On October 4, 2000, we received comments from the petitioners requesting that we reject Bae Myung's request to exclude products that Slater did not produce. The petitioners based their request on established Department practice, which is not to alter the petitioner's scope definition except to clarify ambiguities in the language or address administrability problems, citing the Notice of Final Determination Start Printed Page 2882of Sales at Less-Than-Fair-Value: Melamine Institutional Dinnerware Products from the People's Republic of China, 62 FR 1708 (Jan. 13, 1997) and Final Affirmative Countervailing Duty Determination: Stainless Steel Sheet and Strip in Coils from Italy, 64 FR 30624, 30635 (June 8, 1999). The petitioners state that, in this case, they have identified the products in the petition clearly. Moreover and most importantly, the petitioners state, the statute does not require that the domestic industry must currently produce every kind of product included within the scope of a petition. Rather, the petitioners maintain, products are often included in the scope of an investigation because they are similar to and competitive with the domestic like product.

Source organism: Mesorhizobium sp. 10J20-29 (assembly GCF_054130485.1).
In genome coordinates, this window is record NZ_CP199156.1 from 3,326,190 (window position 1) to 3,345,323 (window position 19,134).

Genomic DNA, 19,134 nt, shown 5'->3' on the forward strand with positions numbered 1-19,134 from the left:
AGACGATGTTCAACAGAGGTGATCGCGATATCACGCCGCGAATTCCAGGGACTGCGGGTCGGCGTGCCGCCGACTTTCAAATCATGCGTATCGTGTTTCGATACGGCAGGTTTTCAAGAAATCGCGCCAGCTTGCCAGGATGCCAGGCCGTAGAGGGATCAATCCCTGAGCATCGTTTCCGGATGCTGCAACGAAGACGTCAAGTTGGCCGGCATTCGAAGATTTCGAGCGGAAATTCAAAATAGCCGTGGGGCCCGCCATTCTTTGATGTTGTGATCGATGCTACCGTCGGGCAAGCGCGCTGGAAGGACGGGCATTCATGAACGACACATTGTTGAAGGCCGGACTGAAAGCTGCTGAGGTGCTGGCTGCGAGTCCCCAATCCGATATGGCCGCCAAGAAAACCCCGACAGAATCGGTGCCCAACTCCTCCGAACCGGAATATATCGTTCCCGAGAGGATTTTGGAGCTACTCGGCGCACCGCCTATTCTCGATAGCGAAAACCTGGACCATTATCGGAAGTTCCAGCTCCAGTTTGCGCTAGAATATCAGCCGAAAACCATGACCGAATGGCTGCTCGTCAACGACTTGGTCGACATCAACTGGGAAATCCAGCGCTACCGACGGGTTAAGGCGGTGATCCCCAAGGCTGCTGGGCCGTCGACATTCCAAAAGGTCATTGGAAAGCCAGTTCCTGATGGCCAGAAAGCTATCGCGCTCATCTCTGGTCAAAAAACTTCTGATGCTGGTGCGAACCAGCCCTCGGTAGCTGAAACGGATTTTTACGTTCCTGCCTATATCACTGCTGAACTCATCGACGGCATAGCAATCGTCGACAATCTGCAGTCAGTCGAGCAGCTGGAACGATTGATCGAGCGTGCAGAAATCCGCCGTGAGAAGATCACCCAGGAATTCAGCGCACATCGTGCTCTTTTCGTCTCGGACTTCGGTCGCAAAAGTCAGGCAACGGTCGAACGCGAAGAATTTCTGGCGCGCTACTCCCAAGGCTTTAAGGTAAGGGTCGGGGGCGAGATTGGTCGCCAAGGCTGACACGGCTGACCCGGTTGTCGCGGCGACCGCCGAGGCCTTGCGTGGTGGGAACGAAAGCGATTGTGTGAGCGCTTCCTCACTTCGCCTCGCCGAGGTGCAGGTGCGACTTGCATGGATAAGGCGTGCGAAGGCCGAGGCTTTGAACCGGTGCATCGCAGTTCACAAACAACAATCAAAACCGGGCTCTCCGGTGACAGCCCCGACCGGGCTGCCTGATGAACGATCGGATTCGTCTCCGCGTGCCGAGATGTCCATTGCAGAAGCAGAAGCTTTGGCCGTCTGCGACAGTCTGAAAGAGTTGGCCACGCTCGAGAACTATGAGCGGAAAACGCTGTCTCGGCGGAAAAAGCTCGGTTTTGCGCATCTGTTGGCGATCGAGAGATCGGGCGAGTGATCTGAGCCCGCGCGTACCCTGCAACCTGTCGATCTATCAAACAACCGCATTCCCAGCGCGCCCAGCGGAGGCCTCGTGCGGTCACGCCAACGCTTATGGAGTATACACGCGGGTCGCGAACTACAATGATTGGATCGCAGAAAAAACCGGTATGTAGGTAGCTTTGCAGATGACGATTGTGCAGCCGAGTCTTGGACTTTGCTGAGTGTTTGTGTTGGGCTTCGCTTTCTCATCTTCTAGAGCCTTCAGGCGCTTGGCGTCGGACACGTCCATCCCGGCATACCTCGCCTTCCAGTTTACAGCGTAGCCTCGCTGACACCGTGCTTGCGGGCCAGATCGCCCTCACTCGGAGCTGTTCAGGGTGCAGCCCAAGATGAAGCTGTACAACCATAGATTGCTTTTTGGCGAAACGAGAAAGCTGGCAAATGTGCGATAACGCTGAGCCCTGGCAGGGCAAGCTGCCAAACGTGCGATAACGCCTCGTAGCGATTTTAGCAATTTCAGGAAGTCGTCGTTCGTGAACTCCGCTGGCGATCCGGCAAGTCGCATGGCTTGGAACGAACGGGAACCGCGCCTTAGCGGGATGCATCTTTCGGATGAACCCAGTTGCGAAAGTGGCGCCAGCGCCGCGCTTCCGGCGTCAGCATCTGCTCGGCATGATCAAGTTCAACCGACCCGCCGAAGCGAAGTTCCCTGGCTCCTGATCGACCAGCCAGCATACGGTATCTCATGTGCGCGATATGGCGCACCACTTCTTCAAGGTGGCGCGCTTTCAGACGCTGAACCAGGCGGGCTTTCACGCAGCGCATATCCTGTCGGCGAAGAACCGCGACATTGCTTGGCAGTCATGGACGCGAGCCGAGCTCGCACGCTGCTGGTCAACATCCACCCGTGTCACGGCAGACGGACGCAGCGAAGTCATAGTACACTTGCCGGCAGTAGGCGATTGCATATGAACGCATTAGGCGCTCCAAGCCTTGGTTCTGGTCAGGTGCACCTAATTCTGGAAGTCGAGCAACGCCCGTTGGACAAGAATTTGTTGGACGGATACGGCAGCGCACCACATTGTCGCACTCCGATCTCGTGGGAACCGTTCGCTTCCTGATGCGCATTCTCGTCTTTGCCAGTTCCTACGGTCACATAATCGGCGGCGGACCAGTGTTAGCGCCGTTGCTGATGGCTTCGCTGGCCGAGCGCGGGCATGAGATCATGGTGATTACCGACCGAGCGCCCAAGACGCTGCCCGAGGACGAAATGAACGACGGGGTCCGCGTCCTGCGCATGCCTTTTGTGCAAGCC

In analyzing Bae Myung's scope-exclusion request, we examined the ITC's preliminary determination report (i.e., ITC publication No. 3356, dated October 2000) to determine whether the ITC found that the specific products identified by Bae Myung in its exclusion request constitute a domestic like product distinct from the rest of the products covered by the scope of these investigations. We found no indication in the ITC's preliminary determination report that leg lengths under one inch or over three inches should be considered as separate domestic like products. In addition, we examined whether this scope-exclusion request had been an issue in an earlier proceeding involving SSA from Japan (see Final Determination of Sales at Less Than Fair Value: Stainless Steel Angle from Japan, 60 FR 16608 (March 31, 1995)). In this past case, as well as in the current cases, we found no indication that any sizes of SSA with equal leg lengths should constitute distinct domestic like products or foreign like products for comparison purposes. Therefore, after reviewing the comments submitted by Bae Myung and the petitioners, the ITC report, and the earlier investigation on SSA case from Japan, we have determined that the scope of the investigation of SSA from Korea, as well as that of the investigations of SSA from Japan and Spain, should also include SSA with leg lengths under one inch and over three inches.